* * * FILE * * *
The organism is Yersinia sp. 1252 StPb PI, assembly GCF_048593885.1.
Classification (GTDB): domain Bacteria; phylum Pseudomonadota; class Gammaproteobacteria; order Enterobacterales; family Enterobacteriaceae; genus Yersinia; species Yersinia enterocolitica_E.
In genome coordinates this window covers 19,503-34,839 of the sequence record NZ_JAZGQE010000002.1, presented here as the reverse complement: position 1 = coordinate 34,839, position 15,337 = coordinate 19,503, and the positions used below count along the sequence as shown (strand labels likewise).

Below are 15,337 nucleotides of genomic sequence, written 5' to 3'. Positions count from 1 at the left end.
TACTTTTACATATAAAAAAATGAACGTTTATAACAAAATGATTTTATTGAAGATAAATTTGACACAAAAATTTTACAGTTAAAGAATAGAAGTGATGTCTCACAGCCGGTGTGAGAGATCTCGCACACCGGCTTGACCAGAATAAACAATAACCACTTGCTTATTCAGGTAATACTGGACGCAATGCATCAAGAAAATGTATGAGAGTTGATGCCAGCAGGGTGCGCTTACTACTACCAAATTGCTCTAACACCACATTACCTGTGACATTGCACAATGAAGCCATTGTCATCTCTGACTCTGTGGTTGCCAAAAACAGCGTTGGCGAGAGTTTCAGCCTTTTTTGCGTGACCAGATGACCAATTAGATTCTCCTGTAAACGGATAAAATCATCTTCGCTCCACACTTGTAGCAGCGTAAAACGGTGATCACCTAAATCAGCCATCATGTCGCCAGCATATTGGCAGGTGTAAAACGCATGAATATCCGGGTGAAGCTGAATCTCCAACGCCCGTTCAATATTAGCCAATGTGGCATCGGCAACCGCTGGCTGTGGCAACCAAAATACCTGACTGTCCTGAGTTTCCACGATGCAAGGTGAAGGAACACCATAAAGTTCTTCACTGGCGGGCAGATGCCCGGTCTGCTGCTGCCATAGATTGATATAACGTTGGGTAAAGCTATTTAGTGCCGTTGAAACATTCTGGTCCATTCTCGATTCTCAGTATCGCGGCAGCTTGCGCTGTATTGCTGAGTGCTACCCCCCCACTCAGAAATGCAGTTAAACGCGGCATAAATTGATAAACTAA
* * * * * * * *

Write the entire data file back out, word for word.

The organism is Yersinia sp. 1252 StPb PI, assembly GCF_048593885.1.
Classification (GTDB): domain Bacteria; phylum Pseudomonadota; class Gammaproteobacteria; order Enterobacterales; family Enterobacteriaceae; genus Yersinia; species Yersinia enterocolitica_E.
In genome coordinates this window covers 19,503-34,839 of the sequence record NZ_JAZGQE010000002.1, presented here as the reverse complement: position 1 = coordinate 34,839, position 15,337 = coordinate 19,503, and the positions used below count along the sequence as shown (strand labels likewise).

Below are 15,337 nucleotides of genomic sequence, written 5' to 3'. Positions count from 1 at the left end.
TACTTTTACATATAAAAAAATGAACGTTTATAACAAAATGATTTTATTGAAGATAAATTTGACACAAAAATTTTACAGTTAAAGAATAGAAGTGATGTCTCACAGCCGGTGTGAGAGATCTCGCACACCGGCTTGACCAGAATAAACAATAACCACTTGCTTATTCAGGTAATACTGGACGCAATGCATCAAGAAAATGTATGAGAGTTGATGCCAGCAGGGTGCGCTTACTACTACCAAATTGCTCTAACACCACATTACCTGTGACATTGCACAATGAAGCCATTGTCATCTCTGACTCTGTGGTTGCCAAAAACAGCGTTGGCGAGAGTTTCAGCCTTTTTTGCGTGACCAGATGACCAATTAGATTCTCCTGTAAACGGATAAAATCATCTTCGCTCCACACTTGTAGCAGCGTAAAACGGTGATCACCTAAATCAGCCATCATGTCGCCAGCATATTGGCAGGTGTAAAACGCATGAATATCCGGGTGAAGCTGAATCTCCAACGCCCGTTCAATATTAGCCAATGTGGCATCGGCAACCGCTGGCTGTGGCAACCAAAATACCTGACTGTCCTGAGTTTCCACGATGCAAGGTGAAGGAACACCATAAAGTTCTTCACTGGCGGGCAGATGCCCGGTCTGCTGCTGCCATAGATTGATATAACGTTGGGTAAAGCTATTTAGTGCCGTTGAAACATTCTGGTCCATTCTCGATTCTCAGTATCGCGGCAGCTTGCGCTGTATTGCTGAGTGCTACCCCCCCACTCAGAAATGCAGTTAAACGCGGCATAAATTGATAAACTAA